• Drought conditions over the month of October changed only slightly. Heavy rains in the south of Arkansas and in northern Louisiana resulted in a one category improvement. There was also some minor improvements in southern Oklahoma and central Texas.
  • In Texas, the month of October brought many short rain events, however, two particular events stand out. On October 13, and then again on October 31, torrential rains fell across central and south Texas causing extreme flooding. The Austin area received nearly 12 inches (304.80 mm) of rain on the fourteenth of the month, flooding many streets and causing the cancellation of the final day of the Austin City Limits Music Festival. The heavy rains ruined the Oak Hill Sports Complex baseball fields and flooded many homes. Just two weeks later, another rainstorm hit the Austin area on the last day of the month, flooding over 1,000 homes and causing many high water rescues to be made all across the state. Wimberley, Texas experienced 14 inches of rain (355.60 mm), prompting the cancellation of classes across Hays County due to safety concerns. Flooding occurred all the way to Beaumont where street flooding closed many roadways. Storms in the Houston Area also caused over 100,000 people to lose power. (Information provided by the Texas Office of State Climatology).
  • An early season freeze occurred for the south plains on October 19, worrying farmers of decreased cotton yields; this comes in addition to heavy rainfalls earlier in the month, which delayed the cotton harvest and caused some damage as well. In other areas of the state, yields were the highest in years because of better rainfall, and heavy fall rainfall has winter wheat planters optimistic. The cold snap didn't keep people away from local events such as the Peanut Festival in Whitesboro where they had one of the best turnouts in years. (Information provided by the Texas Office of State Climatology).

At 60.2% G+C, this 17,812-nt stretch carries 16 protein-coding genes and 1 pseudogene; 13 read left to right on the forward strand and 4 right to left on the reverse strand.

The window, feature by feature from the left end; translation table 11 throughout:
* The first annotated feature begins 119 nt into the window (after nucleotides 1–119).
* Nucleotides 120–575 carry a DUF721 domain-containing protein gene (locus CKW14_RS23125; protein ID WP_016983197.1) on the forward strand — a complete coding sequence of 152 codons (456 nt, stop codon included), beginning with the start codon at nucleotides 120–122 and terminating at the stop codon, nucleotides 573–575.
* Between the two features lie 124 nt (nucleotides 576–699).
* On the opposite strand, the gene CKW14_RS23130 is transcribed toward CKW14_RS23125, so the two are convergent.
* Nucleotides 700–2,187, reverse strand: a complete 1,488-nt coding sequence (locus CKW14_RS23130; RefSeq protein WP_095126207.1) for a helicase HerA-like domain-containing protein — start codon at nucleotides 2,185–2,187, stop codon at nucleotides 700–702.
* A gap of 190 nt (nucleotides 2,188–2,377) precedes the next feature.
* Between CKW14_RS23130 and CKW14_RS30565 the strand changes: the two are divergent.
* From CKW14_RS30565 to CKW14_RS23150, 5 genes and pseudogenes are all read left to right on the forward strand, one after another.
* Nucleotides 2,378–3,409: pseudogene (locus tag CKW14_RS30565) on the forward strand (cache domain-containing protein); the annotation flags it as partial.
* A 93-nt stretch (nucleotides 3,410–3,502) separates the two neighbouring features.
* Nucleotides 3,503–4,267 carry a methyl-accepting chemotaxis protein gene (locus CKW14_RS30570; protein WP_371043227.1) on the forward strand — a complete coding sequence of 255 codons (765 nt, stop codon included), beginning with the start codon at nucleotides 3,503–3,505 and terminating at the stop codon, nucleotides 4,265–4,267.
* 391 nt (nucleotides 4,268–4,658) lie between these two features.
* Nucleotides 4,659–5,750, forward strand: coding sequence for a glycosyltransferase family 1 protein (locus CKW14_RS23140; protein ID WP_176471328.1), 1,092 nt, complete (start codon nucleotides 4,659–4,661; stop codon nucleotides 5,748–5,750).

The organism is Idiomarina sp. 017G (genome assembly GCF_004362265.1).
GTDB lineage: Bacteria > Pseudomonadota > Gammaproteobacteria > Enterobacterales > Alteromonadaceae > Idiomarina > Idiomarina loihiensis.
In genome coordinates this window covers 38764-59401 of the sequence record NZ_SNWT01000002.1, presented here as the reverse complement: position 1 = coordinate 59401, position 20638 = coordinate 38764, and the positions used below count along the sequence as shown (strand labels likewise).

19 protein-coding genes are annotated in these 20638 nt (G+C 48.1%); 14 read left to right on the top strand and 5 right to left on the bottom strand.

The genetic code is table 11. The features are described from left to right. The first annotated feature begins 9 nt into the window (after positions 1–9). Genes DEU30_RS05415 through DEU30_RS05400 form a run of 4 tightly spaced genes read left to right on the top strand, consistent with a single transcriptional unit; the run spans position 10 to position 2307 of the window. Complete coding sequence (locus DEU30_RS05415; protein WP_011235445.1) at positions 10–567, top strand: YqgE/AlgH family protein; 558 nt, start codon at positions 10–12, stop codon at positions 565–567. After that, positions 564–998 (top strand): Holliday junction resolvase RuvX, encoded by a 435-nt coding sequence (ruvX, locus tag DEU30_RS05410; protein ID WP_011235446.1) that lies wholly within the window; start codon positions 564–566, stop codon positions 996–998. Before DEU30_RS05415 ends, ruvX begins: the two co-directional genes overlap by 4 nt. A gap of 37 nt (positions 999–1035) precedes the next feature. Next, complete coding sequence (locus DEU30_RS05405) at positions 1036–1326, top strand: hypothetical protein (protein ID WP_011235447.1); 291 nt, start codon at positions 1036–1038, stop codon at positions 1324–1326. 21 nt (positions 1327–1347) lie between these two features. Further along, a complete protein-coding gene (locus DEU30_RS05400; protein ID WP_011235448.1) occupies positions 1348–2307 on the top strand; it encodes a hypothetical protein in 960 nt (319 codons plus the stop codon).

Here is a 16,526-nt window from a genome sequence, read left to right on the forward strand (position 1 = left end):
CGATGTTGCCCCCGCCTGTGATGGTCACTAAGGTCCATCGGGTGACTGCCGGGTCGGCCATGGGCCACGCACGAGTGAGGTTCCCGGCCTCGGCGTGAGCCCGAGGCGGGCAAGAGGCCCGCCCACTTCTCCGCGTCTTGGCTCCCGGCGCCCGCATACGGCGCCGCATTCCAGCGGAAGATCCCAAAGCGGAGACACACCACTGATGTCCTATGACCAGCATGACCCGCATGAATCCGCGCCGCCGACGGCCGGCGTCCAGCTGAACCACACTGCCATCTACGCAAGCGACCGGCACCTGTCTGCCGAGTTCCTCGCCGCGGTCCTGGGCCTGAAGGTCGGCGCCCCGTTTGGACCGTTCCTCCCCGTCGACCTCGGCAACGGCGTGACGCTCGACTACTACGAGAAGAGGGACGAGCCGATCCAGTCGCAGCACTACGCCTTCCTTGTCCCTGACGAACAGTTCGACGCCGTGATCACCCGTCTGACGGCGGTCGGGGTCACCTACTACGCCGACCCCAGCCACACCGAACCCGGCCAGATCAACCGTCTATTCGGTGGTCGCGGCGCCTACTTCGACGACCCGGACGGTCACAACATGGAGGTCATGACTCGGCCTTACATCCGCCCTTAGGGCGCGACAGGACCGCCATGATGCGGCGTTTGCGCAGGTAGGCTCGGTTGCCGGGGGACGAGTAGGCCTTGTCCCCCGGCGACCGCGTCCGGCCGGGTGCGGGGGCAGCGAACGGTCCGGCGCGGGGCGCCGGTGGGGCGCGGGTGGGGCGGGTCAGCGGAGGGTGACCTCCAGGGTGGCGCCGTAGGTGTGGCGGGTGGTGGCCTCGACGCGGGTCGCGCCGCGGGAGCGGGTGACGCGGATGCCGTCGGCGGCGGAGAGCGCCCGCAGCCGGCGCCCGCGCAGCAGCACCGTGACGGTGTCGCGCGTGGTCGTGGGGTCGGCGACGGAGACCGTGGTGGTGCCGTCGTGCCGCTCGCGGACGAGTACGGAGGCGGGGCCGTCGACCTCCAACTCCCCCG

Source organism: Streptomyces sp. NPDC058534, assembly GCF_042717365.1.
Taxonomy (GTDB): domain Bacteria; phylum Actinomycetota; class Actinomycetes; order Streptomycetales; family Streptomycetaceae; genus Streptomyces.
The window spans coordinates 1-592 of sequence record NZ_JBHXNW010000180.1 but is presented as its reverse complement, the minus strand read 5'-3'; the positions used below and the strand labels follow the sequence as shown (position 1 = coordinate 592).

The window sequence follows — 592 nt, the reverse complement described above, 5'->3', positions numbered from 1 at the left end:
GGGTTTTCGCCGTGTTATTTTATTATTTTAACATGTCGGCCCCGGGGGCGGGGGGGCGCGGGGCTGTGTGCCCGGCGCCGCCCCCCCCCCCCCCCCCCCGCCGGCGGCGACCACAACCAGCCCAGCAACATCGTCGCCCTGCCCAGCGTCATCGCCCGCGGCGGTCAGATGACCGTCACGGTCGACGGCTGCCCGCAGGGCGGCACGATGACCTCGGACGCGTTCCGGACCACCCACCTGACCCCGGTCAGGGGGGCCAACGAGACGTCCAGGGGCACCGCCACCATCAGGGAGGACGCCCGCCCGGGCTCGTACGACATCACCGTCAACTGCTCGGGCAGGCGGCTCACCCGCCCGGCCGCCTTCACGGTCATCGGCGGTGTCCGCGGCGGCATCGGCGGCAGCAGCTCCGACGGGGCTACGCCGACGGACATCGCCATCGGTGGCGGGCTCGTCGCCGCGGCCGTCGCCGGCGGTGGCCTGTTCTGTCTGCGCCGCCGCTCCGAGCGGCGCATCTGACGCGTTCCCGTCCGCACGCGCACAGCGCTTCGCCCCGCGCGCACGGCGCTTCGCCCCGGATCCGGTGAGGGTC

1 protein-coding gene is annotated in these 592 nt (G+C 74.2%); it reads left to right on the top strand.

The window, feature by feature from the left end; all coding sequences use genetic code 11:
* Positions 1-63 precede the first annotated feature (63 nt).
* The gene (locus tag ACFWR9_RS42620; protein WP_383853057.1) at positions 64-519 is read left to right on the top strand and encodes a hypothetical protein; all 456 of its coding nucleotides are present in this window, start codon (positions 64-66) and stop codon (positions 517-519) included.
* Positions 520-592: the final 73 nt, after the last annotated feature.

• For more information, please go to the Southern Regional Climate Center Home Page.
  • Western Region: (Information provided by the Western Regional Climate Center)
  • Cooler than normal temperatures dominated the West this month for the first time since the beginning of the year. The southwestern portion of the region had warm days and very cool nights, whereas the northeastern portion of the region had very cool days and warm nights. Several low pressure systems swept cold air into the region, and clear skies and low humidity between systems allowed for enhanced nighttime cooling. Precipitation was below normal for a majority of the West, though southeastern Montana and Wyoming saw near record rain and snow. Many locations throughout the West saw their first measurable snowfall of the season.
  • After a record wet September in the Northwest, many locations saw one of their 10 driest Octobers. Spokane, Washington received 0.09 in (2 mm) rainfall, 1.09 in (28 mm) below normal, the 5th driest October in a 125-year record. Missoula, Montana recorded its third driest October in a 121-year record at 0.06 in (2 mm), 7% of normal. Eugene, Oregon received 0.58 in (15 mm), the 5th driest October since records began in 1939. Dry conditions returned to northern California, where Eureka rainfall totaled 0.05 in (1 mm), 2% of normal, the 2nd driest October in a 121-year record. Downtown San Francisco received no measurable October precipitation for the 5th time in the past 100 years. Dry conditions persisted in southern California, where many locations received less than 10% of normal rainfall. Downtown Los Angeles logged 0.06 in (2 mm), a scant 9% of normal. Elsewhere in the Southwest, Phoenix, Arizona received only trace precipitation and Albuquerque, New Mexico recorded 16% of its normal October precipitation.